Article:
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Court of Appeal rules 'patently inadequate' reasons given to refused child refugees was unlawful

Date of Publication: 
3 October 2018

Help Refugees: Children rejected under Dubs Amendment had 'no real prospect' of challenging refusal

Court of Appeal rules 'patently inadequate' reasons given to refused child refugees was unlawful

03 October 2018

Help Refugees reported today the Court of Appeal has ruled that the Government acted unlawfully in not giving reasons to children refused entry to the UK under the Dubs Amendment to the Immigration Act 2016. EIN members can read the judgment here.

The legal action was brought by Help Refugees two years ago.

According to Doughty Street Chambers, the Court held that unaccompanied child refugees in Calais refused entry to Britain under the Dubs Amendment were given 'patently inadequate' reasons for the rejection of their applications.

The Court of Appeal accepted that the lack of adequate reasons for refusals meant that lone refugee children had 'no real prospect' of being able to challenge adverse decisions before the courts of England and Wales.

Help Refugees said the Home Office had initially argued that it could not give each child reasons for their refusal because this would take too long, but evidence emerged in the hearing that the Home Office had, in fact, internally decided not to convey fuller reasons for fear that children refused would bring legal challenges.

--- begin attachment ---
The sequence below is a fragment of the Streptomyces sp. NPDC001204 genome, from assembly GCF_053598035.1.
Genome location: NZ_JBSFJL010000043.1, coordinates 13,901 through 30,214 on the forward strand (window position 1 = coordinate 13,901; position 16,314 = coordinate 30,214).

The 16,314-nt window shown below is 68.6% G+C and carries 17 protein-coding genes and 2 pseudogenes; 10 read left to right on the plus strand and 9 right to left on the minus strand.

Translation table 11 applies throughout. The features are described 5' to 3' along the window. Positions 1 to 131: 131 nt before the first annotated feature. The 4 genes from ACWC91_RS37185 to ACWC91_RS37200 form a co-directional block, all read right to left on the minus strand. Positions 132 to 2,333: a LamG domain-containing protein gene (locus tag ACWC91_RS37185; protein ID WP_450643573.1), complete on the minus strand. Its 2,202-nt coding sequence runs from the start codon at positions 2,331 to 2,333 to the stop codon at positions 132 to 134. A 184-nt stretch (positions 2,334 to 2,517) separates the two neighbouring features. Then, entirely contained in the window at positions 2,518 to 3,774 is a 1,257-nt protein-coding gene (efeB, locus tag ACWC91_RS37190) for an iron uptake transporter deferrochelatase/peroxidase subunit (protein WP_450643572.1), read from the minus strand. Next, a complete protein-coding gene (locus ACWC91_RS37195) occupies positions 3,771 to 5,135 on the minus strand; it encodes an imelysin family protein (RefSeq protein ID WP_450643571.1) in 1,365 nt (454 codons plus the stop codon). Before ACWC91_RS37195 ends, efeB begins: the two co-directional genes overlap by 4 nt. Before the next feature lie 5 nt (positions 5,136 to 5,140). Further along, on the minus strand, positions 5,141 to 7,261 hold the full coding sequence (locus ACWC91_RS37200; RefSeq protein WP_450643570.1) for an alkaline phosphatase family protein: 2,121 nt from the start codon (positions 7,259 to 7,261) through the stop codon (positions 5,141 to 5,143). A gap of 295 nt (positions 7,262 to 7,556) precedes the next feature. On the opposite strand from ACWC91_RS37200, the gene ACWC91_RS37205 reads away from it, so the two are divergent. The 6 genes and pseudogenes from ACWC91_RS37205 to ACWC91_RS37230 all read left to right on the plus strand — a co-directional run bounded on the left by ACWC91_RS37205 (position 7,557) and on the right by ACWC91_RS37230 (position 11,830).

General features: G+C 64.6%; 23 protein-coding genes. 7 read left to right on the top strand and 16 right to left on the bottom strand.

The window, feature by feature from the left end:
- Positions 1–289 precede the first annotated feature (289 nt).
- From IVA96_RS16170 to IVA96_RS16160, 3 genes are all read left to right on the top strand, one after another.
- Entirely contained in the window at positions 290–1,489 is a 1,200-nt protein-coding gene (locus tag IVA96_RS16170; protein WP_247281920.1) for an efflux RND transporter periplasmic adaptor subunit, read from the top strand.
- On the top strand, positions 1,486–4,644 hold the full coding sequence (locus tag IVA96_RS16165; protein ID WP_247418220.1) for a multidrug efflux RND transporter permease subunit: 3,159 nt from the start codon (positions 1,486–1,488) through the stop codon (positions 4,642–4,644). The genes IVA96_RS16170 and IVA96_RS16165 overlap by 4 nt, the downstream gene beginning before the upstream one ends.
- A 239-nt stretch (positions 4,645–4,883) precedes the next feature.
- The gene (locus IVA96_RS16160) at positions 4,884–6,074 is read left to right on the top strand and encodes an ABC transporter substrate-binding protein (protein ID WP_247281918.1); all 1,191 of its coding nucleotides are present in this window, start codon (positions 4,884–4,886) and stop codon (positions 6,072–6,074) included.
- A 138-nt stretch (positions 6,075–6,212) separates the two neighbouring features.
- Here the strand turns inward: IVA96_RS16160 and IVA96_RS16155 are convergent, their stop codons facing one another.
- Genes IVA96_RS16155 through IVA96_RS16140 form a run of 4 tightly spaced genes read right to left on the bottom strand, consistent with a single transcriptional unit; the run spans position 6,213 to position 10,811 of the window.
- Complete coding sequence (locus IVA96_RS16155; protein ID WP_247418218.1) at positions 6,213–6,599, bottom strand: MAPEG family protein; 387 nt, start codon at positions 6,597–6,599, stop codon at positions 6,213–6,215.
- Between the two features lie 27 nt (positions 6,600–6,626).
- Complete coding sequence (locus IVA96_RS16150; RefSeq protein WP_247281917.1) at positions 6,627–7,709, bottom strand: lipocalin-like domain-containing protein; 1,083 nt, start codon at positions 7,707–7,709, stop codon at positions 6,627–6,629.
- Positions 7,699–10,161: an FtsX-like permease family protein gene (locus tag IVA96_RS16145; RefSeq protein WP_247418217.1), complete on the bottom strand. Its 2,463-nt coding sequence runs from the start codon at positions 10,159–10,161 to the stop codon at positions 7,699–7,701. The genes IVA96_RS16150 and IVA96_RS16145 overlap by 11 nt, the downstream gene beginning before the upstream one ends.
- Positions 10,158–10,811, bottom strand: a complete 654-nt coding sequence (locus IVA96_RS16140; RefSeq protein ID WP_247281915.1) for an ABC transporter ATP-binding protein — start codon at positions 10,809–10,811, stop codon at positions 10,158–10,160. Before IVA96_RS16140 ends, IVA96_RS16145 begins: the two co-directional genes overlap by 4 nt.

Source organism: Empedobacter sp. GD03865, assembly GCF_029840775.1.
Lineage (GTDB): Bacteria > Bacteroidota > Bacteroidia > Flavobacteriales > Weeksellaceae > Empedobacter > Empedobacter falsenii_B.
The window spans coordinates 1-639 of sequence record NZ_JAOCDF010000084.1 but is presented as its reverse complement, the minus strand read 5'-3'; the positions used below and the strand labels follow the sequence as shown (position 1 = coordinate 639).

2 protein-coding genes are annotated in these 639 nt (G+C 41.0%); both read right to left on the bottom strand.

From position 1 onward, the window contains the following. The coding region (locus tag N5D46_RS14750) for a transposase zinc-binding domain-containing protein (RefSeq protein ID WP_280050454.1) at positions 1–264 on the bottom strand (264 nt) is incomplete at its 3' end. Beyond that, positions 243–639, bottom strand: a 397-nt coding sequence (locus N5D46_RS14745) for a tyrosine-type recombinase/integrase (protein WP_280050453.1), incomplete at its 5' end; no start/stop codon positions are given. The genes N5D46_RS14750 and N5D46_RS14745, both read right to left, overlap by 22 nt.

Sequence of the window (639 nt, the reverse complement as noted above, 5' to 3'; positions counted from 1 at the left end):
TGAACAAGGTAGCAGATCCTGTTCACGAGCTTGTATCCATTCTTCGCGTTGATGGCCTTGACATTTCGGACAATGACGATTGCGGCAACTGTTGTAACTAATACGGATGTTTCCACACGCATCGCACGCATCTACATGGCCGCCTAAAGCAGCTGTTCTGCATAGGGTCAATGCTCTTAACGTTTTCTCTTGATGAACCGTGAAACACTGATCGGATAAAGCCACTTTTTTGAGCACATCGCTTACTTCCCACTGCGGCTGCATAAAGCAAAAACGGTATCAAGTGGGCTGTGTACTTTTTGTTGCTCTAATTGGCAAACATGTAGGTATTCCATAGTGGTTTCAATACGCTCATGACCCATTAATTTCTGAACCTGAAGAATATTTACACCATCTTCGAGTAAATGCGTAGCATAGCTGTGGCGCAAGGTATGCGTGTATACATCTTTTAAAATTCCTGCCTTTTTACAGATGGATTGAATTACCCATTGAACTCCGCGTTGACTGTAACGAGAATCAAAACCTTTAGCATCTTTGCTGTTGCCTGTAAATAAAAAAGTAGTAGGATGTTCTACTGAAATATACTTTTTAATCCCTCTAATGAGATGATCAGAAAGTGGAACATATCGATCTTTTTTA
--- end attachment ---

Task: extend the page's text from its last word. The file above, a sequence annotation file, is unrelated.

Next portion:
In the legal action, Help Refugees also sought to argue that the Government's decision to cap the number of children to be brought to the UK at 480 had been wholly inadequate. The Court of Appeal, however, dismissed this part of the claim and upheld the lawfulness of the Government's consultation to reach its decision.

Josie Naughton, CEO of Help Refugees, said: "Today's judgement rightly forces the government to recognise that every child must be given reasons for refusal under the Dubs scheme. For two years, vulnerable children have been rejected without any explanation. Children who received these decisions are now missing; for them it is too late. These spaces, that still remain unfilled, could have saved their lives. Instead, children have been left in mental anguish, at risk of exploitation and abuse.

"We're saddened that there will be no further consultation, but remain committed to hold the government to account to ensure all 480 spaces are filled. Winter is fast approaching and we have a responsibility to keep these children safe."

Lord Alf Dubs said: "For two years, we have fought tooth and nail for the rights of these vulnerable children. Today, I'm relieved to say that it was worth it. Every unaccompanied child we have turned away deserves an explanation and a chance to appeal the decision, and we're delighted to courts have agreed with us on that.

"The decision gives some hope to thousands of vulnerable child refugees in Europe."

In response to today's Court's ruling, a Home Office spokesperson told The Independent: "This judgment confirms that the Government’s consultation with local authorities, in which they said they could provide 480 places for eligible children from Europe, was lawful.

"We continue to accept further referrals and transfers are ongoing. We will continue to work closely with participating States, local authorities and other partners to relocate eligible children here quickly and safely."